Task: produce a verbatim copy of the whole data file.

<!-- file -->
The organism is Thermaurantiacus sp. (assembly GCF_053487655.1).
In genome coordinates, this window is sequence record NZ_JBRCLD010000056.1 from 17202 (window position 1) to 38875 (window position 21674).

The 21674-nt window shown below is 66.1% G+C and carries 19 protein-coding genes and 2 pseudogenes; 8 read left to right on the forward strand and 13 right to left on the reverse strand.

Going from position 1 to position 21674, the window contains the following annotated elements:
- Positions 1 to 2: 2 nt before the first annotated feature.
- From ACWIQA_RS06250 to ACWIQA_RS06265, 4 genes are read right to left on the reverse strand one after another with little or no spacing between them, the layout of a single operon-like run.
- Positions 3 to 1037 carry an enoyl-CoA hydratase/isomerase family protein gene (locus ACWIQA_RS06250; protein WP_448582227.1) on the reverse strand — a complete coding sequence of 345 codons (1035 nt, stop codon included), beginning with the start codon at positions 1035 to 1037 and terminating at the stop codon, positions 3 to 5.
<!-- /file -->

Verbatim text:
The organism is Thermaurantiacus sp. (assembly GCF_053487655.1).
In genome coordinates, this window is sequence record NZ_JBRCLD010000056.1 from 17202 (window position 1) to 38875 (window position 21674).

The 21674-nt window shown below is 66.1% G+C and carries 19 protein-coding genes and 2 pseudogenes; 8 read left to right on the forward strand and 13 right to left on the reverse strand.

Going from position 1 to position 21674, the window contains the following annotated elements:
- Positions 1 to 2: 2 nt before the first annotated feature.
- From ACWIQA_RS06250 to ACWIQA_RS06265, 4 genes are read right to left on the reverse strand one after another with little or no spacing between them, the layout of a single operon-like run.
- Positions 3 to 1037 carry an enoyl-CoA hydratase/isomerase family protein gene (locus ACWIQA_RS06250; protein WP_448582227.1) on the reverse strand — a complete coding sequence of 345 codons (1035 nt, stop codon included), beginning with the start codon at positions 1035 to 1037 and terminating at the stop codon, positions 3 to 5.